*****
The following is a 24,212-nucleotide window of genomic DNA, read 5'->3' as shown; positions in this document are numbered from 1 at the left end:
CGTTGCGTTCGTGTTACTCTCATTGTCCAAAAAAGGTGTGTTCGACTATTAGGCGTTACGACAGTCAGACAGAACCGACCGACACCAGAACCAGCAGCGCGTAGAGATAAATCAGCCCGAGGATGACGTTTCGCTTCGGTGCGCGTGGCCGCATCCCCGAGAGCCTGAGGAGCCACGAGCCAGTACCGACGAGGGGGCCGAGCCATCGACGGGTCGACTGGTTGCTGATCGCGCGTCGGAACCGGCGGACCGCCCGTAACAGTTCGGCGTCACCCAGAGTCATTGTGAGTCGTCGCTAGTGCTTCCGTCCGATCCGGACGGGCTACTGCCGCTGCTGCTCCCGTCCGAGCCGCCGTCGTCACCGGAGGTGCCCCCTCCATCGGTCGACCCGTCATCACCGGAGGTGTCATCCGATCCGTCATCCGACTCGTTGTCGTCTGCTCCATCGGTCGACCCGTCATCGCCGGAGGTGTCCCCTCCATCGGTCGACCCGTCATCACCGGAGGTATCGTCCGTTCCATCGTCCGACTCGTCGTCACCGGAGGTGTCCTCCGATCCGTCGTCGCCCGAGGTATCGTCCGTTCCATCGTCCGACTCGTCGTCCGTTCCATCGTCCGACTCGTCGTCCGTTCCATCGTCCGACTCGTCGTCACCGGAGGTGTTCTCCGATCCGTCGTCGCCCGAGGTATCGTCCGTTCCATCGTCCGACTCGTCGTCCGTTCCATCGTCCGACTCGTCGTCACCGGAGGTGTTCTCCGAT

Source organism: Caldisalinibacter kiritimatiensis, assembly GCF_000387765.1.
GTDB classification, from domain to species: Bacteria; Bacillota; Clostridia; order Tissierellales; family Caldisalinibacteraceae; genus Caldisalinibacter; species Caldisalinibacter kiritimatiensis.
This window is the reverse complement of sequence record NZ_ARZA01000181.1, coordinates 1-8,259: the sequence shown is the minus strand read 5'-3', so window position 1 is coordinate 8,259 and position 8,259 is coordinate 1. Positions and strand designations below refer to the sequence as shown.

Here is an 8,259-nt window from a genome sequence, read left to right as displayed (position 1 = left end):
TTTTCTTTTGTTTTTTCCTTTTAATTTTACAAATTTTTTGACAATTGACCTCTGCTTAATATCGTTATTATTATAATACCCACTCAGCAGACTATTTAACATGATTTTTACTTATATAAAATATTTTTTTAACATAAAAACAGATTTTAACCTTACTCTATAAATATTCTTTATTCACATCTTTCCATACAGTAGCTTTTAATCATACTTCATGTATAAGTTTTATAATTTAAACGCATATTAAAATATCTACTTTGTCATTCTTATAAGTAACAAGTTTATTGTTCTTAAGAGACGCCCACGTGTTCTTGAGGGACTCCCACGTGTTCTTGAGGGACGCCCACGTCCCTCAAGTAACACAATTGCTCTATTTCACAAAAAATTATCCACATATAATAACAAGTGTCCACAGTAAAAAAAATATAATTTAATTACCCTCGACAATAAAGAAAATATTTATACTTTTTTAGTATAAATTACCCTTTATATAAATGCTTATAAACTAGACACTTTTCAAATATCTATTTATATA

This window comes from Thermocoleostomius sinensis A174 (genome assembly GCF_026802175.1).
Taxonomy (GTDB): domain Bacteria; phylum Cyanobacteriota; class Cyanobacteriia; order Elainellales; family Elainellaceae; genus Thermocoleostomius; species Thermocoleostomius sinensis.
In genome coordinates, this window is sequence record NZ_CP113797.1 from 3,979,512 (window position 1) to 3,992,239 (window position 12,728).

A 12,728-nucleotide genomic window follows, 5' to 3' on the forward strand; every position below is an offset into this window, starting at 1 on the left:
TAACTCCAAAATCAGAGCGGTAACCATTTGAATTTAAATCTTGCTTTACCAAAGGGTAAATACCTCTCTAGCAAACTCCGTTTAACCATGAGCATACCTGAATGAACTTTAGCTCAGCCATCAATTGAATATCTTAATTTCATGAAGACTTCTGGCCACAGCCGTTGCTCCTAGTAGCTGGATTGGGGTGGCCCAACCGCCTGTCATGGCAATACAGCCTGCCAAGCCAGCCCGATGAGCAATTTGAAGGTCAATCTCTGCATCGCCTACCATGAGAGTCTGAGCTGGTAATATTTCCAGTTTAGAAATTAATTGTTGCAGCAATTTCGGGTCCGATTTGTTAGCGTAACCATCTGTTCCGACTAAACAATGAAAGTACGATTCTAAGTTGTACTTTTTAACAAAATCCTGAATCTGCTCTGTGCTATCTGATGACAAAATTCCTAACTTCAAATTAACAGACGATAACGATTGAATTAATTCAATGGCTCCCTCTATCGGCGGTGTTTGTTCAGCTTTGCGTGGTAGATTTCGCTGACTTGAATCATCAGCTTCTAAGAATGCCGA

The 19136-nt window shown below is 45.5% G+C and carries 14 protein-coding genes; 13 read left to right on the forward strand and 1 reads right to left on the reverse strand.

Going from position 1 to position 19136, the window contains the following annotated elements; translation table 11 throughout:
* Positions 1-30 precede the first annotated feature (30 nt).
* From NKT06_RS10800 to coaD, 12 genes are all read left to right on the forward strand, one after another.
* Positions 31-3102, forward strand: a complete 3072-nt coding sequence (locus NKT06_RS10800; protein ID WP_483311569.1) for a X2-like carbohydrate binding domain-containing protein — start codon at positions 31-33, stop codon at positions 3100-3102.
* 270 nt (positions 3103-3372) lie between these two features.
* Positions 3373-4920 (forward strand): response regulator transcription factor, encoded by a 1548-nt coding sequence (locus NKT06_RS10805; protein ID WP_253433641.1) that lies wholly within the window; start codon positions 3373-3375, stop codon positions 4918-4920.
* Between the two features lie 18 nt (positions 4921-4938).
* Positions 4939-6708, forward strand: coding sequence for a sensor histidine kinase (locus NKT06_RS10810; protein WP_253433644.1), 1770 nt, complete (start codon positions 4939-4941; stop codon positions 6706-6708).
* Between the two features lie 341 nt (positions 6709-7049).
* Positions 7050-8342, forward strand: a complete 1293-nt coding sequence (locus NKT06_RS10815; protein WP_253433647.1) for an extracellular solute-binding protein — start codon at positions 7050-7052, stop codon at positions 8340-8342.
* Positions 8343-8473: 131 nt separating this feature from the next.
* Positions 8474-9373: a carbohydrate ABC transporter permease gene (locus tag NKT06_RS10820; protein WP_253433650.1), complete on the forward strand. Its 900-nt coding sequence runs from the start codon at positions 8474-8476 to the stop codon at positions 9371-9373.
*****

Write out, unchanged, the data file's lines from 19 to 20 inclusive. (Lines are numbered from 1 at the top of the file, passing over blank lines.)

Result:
* Positions 3373-4920 (forward strand): response regulator transcription factor, encoded by a 1548-nt coding sequence (locus NKT06_RS10805; protein ID WP_253433641.1) that lies wholly within the window; start codon positions 3373-3375, stop codon positions 4918-4920.
* Between the two features lie 18 nt (positions 4921-4938).